India Most Active Country On Mosh; 50% Of Online Indians Upload On Youtube

— It seems like we are not as UGC lazy as it may seem. Last year we had covered Linardos, Head of Mosh, Nokia’s (NYSE: NOK) Internet and mobile social networking site, claiming India has been their number one market in terms of usability. Our sister site, Moconews, has an update stating Mosh has reached 12 million unique users. India remains the most active country with over 50,000 users per day as compared to U.S., at 30,000 users per day. It claims a total of 100,000 users, which means India alone accounts for 50% of traffic. The 12 -15 million user mark per month could mean Nokia is including non-active users in its total count.

Nokia is looking at Mosh as a test bed for business models which include service ads through its Nokia Interactive unit, a paid placement program called Spotlight which lets companies pay for prominent placement of their products, and free downloadable games which include advertisements, a different one each time the game is played. It might loose its beta status in June. Our previous coverage here.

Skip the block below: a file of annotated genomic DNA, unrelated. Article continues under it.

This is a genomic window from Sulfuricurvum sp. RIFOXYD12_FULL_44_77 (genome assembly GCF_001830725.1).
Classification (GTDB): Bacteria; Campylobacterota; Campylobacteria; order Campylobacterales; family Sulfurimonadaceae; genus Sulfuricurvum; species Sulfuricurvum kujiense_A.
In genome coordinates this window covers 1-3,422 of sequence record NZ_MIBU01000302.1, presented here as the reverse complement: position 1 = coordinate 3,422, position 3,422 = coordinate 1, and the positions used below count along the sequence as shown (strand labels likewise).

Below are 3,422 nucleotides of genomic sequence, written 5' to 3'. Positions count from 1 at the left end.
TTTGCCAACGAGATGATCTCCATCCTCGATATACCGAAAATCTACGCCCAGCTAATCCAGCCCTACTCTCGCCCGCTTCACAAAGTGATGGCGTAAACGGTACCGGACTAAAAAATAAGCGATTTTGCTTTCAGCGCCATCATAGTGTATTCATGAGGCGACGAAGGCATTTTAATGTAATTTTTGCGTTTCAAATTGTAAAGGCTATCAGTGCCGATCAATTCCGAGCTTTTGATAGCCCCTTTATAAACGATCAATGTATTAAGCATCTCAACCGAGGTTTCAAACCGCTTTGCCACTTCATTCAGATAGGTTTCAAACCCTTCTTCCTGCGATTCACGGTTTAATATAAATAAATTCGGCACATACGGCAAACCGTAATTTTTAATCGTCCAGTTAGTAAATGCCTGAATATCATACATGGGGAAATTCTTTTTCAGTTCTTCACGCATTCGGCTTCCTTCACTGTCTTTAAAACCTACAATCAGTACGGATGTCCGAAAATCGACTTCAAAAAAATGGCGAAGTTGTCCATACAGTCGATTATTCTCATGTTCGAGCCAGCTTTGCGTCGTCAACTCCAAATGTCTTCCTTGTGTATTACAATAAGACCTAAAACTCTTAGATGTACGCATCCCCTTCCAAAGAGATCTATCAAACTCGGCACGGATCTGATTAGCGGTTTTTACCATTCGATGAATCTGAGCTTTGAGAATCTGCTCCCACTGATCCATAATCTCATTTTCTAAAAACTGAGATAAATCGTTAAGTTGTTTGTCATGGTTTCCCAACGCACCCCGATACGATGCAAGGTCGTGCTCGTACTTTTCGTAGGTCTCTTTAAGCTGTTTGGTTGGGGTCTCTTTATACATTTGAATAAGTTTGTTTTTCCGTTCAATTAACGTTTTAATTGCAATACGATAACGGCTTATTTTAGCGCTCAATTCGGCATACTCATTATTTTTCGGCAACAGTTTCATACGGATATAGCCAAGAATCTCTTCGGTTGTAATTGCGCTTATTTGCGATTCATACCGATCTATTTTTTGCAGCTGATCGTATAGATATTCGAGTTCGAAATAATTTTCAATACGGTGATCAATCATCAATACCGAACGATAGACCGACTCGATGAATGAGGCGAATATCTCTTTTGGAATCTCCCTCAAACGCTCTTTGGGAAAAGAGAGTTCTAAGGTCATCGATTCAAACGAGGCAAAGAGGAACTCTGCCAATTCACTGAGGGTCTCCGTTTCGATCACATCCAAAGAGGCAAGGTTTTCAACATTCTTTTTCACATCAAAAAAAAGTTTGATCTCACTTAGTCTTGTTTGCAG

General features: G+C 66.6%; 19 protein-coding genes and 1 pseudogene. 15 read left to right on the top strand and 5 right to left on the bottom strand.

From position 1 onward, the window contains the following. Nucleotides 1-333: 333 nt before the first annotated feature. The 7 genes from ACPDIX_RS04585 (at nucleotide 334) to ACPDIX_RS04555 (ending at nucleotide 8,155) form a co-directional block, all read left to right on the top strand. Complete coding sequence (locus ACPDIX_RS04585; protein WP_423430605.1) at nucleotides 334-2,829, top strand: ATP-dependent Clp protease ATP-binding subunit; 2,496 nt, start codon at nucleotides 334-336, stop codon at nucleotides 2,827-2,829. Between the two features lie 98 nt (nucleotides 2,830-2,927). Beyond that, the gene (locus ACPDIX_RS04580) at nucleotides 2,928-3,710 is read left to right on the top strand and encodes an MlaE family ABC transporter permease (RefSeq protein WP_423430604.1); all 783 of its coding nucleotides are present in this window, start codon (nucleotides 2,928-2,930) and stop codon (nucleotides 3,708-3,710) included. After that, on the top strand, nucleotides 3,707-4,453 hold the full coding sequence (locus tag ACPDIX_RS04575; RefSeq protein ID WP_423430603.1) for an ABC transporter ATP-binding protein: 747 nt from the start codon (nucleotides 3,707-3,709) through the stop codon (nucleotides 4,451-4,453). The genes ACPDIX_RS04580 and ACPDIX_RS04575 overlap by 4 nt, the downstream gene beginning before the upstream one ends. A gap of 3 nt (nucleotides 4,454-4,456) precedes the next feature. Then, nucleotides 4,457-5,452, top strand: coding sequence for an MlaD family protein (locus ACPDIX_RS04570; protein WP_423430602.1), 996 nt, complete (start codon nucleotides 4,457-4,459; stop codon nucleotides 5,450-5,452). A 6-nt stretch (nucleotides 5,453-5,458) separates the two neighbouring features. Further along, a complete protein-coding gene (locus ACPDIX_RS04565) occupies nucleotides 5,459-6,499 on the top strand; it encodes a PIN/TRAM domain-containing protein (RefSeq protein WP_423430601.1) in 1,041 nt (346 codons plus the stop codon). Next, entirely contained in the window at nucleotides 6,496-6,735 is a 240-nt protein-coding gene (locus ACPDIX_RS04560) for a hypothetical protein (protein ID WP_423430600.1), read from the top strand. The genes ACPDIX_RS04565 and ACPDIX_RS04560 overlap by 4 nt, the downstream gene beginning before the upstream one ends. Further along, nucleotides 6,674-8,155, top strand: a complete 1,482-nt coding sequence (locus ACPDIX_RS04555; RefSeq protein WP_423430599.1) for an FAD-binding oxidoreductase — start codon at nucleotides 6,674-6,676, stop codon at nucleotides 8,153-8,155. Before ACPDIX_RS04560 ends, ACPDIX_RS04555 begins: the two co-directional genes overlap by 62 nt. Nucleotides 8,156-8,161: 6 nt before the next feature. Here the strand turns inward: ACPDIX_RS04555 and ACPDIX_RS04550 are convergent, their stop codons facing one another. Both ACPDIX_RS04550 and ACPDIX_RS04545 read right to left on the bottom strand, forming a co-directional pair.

— A study done by Universal McCann indicates only 25% of US internet users, 68% of Brazilians and 50% of Indians upload videos to Youtube (via Startupdunia). Question is the nature of the content being uploaded. A quick search on iShare reveals most content being uploaded is not user created content but rather proprietary clippings. Three of the top 6 videos are from Zoom, who Rediff (NSDQ: REDF) has a tie-up with. The highest viewed is a Bollywood romance scene mash up, followed by an ESPN (NYSE: DIS) clipping of Yuvraj Singh’s T20 sixes and trailed by the making of the Kingfisher calendar. Nikhil had recently covered Race and OSO on Youtube and Google (NSDQ: GOOG) Vid, and here is Krazzy 4. I won’t be surprised if majority of the 50% uploading content on Youtube are re-purposing proprietary content rather than creating it themselves. That said, besides Moser Baer, no attempts have been made to achieve an easily accessible, near simultaneous release at a suitable price point. To turn the ‘take down notice’ table around, based on reliable sources I can attest to several reputed directors sourcing movies from pirated DVD resellers, that too, on credit. Karma, anyone?